The former wife and accomplice of the convicted child killer Marc Dutroux was released from prison on Tuesday afternoon
after last-ditch appeals to keep her behind bars failed.
the release, which was expected, infuriated families of victims of crimes that shocked the world 20 years ago for their brutality and the failures of the country’s police and judicial systems to bring the couple to justice sooner.
In recent weeks, Belgians have relived some of that trauma amid an unfolding debate about whether the decision to release Michelle Martin, 52, is yet another sign that the country’s justice system needs reform, and whether such a person should even be allowed her chance at rehabilitation.
The country’s highest appeals court, the Cour de Cassation, ruled on Tuesday that no procedural errors had been made by a lower court to allow Ms. Martin to live on conditional release in a convent after serving barely half of her 30-year sentence for her part in the mid-1990s kidnappings, rapes and killings by Marc Dutroux, who then was her husband.
Ms. Martin’s lawyer, Thierry Moreau, has described the convent as a place where she would seek to redeem herself while on parole.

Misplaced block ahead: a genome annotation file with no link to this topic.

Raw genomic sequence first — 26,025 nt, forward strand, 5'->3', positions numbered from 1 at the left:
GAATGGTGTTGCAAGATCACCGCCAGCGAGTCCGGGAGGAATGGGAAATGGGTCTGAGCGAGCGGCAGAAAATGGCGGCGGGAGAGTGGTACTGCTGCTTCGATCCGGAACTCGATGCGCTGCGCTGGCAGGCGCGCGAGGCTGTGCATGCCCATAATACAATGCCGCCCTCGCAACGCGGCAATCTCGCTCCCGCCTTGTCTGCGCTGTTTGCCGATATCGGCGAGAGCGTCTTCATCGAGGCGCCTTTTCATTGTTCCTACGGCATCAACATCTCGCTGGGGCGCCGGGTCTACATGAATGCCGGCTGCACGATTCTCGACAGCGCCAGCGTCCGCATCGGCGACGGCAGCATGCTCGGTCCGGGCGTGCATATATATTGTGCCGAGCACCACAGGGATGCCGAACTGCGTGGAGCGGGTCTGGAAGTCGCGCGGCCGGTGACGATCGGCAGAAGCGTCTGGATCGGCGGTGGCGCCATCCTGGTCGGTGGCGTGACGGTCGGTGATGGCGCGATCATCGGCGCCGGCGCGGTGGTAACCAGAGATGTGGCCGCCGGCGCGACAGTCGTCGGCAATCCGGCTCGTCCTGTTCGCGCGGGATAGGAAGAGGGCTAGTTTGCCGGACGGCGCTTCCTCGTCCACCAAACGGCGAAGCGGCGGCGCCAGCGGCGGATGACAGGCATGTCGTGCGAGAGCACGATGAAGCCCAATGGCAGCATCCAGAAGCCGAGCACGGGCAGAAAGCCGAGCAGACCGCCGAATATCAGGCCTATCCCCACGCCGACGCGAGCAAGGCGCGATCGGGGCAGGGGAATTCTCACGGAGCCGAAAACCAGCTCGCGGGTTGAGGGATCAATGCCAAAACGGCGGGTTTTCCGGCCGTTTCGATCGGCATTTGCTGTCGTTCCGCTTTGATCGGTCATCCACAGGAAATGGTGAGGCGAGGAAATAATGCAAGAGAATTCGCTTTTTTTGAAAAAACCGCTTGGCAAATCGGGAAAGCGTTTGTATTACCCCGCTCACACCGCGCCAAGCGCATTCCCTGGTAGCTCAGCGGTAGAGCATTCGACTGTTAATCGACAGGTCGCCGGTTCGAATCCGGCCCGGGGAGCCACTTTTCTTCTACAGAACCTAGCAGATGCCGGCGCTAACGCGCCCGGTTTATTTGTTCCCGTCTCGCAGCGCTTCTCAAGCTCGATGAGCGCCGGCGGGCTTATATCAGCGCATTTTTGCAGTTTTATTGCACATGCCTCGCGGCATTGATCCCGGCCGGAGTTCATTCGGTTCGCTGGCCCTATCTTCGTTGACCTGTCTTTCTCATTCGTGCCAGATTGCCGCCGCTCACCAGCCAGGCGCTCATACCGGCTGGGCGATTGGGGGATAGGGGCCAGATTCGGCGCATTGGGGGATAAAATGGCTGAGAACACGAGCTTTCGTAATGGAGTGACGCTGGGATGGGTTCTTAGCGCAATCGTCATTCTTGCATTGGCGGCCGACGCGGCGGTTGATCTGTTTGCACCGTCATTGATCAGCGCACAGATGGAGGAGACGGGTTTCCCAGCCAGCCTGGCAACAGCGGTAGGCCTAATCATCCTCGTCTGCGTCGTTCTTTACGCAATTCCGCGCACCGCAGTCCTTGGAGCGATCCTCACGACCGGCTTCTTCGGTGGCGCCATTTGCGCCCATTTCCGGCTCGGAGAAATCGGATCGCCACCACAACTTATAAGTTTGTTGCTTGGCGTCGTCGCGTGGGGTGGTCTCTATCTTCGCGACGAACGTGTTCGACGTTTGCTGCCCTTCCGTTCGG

But whether Ms. Martin would immediately go to the convent — an attractive red-brick complex with ivy-covered walls south of Brussels — was unclear on Tuesday evening. As one of the most despised people in the country, her safety could be at risk.
Belgian television reports on Tuesday showed the convent sprayed with green fluorescent paint reading “No, No M.M.,” Ms. Martin’s initials.
Demonstrations flared this month in Brussels calling for Ms. Martin to be kept incarcerated and for tougher rules on freeing convicted criminals, and there could be more protests this weekend opposing her arrival at the convent.